Make us your home page
Instagram

Today’s top headlines delivered to you daily.

(View our Privacy Policy)

feeling fine

Myths about hospice care: who's eligible — and when

Dr. Gary McCarragher

Dr. Gary McCarragher

Numerous studies show that most Americans want to die at home, surrounded by family and friends. But most patients still die in hospitals or chronic care facilities. This troubling disparity has multiple causes, but as a hospice physician, I believe a major factor is that only about 40 percent of Medicare patients in the United States are receiving hospice care when they die. There are many reasons for this, but an important one is that a lot of people don't fully understand what hospice is and how it works. The hospice movement has grown enormously over the past 40 years. About 1.5 million Americans a year receive hospice care at their homes, in hospitals and in special hospice facilities. In my work, I hear many misconceptions over and over. So I have written a series of three articles for the Tampa Bay Times that I hope will help patients and physicians better understand hospice. Today, I'll start by looking at who is eligible for hospice care.

MISCONCEPTION: Only patients with terminal cancer are eligible for hospice.

TRUTH: Any patient with a terminal condition and a prognosis of less than six months is eligible. In the 1970s, most hospice patients had cancer. Since then, this demographic has changed. In 2009, only 40 percent of hospice patients had cancer. Today, most hospice patients have chronic conditions, such as congestive heart failure, chronic obstructive pulmonary disease or Alzheimer's.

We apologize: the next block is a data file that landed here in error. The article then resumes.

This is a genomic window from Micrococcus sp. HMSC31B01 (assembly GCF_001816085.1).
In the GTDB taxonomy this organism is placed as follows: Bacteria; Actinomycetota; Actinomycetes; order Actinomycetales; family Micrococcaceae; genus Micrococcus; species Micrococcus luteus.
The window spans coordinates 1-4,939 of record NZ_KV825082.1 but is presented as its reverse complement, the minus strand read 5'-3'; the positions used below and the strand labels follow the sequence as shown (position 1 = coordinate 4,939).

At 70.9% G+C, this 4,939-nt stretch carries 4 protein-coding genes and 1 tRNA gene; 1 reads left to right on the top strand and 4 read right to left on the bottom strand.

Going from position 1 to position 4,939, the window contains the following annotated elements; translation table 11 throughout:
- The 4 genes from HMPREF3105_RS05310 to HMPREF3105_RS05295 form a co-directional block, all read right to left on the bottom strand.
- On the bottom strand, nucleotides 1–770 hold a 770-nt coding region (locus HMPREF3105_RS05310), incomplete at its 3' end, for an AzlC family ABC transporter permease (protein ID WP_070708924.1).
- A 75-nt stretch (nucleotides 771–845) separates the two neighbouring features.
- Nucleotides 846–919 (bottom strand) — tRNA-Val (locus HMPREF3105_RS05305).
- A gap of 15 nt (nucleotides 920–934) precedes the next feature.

MISCONCEPTION: Hospice referral should be reserved for when the patient is about to die.

TRUTH: Many patients, their families and physicians are well aware of the wonderful care provided by hospice, especially when death is imminent. But hospice can also be of great value to both patients and families early in the dying process, months before the patient begins to decline significantly.

Long before death is imminent, hospice can help patients and families with emotional, spiritual, social, financial and legal issues. Furthermore, studies show that grieving families are better able to cope with the loss of a loved one if hospice had been involved for at least two months before the patient's death. For example, family members who have used hospice services are statistically less likely to suffer clinical depression after their loss.

But when a patient comes to hospice only when death is imminent, the opportunity to help families with nonmedical issues is diminished or even lost entirely. That's why we recommend that patients who want hospice care ask their physicians about hospice referral early, as soon as possible after their terminal illness is diagnosed.

MISCONCEPTION: Once admitted to hospice, patients cannot change their minds and seek aggressive treatment of their disease.

TRUTH: Patients may discontinue hospice, for any reason, at any time. They can even leave hospice care and later decide to come back, provided they remain eligible with a terminal illness having a prognosis of six months or less.